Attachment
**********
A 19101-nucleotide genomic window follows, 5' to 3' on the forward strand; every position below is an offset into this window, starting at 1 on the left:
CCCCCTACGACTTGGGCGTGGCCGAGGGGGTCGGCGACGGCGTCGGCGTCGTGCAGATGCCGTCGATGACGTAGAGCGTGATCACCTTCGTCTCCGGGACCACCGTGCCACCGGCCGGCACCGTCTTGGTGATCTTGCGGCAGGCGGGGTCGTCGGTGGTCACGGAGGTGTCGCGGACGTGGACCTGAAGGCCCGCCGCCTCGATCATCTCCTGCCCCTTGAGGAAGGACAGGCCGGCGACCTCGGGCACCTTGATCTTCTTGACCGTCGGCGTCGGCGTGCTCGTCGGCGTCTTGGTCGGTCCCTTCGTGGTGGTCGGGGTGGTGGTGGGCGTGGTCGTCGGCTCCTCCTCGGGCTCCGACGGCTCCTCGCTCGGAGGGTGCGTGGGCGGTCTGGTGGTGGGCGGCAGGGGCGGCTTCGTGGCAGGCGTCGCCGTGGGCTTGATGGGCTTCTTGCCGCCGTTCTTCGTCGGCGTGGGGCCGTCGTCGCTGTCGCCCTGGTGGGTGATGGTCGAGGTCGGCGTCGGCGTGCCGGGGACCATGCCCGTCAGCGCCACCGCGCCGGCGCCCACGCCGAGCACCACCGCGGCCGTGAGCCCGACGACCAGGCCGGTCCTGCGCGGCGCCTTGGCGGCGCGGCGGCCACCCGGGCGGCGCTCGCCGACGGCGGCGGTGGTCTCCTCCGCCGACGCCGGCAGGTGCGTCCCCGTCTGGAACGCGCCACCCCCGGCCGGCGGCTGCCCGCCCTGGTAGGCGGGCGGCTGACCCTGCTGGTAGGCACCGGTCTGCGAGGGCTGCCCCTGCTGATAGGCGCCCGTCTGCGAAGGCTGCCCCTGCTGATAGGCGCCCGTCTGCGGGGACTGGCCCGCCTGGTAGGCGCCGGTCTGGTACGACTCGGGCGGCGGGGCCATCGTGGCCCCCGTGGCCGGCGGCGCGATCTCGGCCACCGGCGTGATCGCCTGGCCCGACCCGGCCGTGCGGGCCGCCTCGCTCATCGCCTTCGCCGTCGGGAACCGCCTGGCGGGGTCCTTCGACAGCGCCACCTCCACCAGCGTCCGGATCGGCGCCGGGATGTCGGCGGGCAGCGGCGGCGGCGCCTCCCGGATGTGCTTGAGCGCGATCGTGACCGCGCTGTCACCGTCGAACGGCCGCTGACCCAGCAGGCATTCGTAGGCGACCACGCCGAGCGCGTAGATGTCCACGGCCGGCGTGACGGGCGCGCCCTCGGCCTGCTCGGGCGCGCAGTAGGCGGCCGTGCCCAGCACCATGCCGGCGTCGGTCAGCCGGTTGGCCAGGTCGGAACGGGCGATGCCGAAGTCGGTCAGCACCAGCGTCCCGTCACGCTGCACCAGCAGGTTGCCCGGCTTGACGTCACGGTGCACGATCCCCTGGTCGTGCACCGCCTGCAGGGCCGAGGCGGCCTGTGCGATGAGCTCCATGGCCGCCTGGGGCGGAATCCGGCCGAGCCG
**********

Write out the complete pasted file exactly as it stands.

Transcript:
A 19101-nucleotide genomic window follows, 5' to 3' on the forward strand; every position below is an offset into this window, starting at 1 on the left:
CCCCCTACGACTTGGGCGTGGCCGAGGGGGTCGGCGACGGCGTCGGCGTCGTGCAGATGCCGTCGATGACGTAGAGCGTGATCACCTTCGTCTCCGGGACCACCGTGCCACCGGCCGGCACCGTCTTGGTGATCTTGCGGCAGGCGGGGTCGTCGGTGGTCACGGAGGTGTCGCGGACGTGGACCTGAAGGCCCGCCGCCTCGATCATCTCCTGCCCCTTGAGGAAGGACAGGCCGGCGACCTCGGGCACCTTGATCTTCTTGACCGTCGGCGTCGGCGTGCTCGTCGGCGTCTTGGTCGGTCCCTTCGTGGTGGTCGGGGTGGTGGTGGGCGTGGTCGTCGGCTCCTCCTCGGGCTCCGACGGCTCCTCGCTCGGAGGGTGCGTGGGCGGTCTGGTGGTGGGCGGCAGGGGCGGCTTCGTGGCAGGCGTCGCCGTGGGCTTGATGGGCTTCTTGCCGCCGTTCTTCGTCGGCGTGGGGCCGTCGTCGCTGTCGCCCTGGTGGGTGATGGTCGAGGTCGGCGTCGGCGTGCCGGGGACCATGCCCGTCAGCGCCACCGCGCCGGCGCCCACGCCGAGCACCACCGCGGCCGTGAGCCCGACGACCAGGCCGGTCCTGCGCGGCGCCTTGGCGGCGCGGCGGCCACCCGGGCGGCGCTCGCCGACGGCGGCGGTGGTCTCCTCCGCCGACGCCGGCAGGTGCGTCCCCGTCTGGAACGCGCCACCCCCGGCCGGCGGCTGCCCGCCCTGGTAGGCGGGCGGCTGACCCTGCTGGTAGGCACCGGTCTGCGAGGGCTGCCCCTGCTGATAGGCGCCCGTCTGCGAAGGCTGCCCCTGCTGATAGGCGCCCGTCTGCGGGGACTGGCCCGCCTGGTAGGCGCCGGTCTGGTACGACTCGGGCGGCGGGGCCATCGTGGCCCCCGTGGCCGGCGGCGCGATCTCGGCCACCGGCGTGATCGCCTGGCCCGACCCGGCCGTGCGGGCCGCCTCGCTCATCGCCTTCGCCGTCGGGAACCGCCTGGCGGGGTCCTTCGACAGCGCCACCTCCACCAGCGTCCGGATCGGCGCCGGGATGTCGGCGGGCAGCGGCGGCGGCGCCTCCCGGATGTGCTTGAGCGCGATCGTGACCGCGCTGTCACCGTCGAACGGCCGCTGACCCAGCAGGCATTCGTAGGCGACCACGCCGAGCGCGTAGATGTCCACGGCCGGCGTGACGGGCGCGCCCTCGGCCTGCTCGGGCGCGCAGTAGGCGGCCGTGCCCAGCACCATGCCGGCGTCGGTCAGCCGGTTGGCCAGGTCGGAACGGGCGATGCCGAAGTCGGTCAGCACCAGCGTCCCGTCACGCTGCACCAGCAGGTTGCCCGGCTTGACGTCACGGTGCACGATCCCCTGGTCGTGCACCGCCTGCAGGGCCGAGGCGGCCTGTGCGATGAGCTCCATGGCCGCCTGGGGCGGAATCCGGCCGAGCCG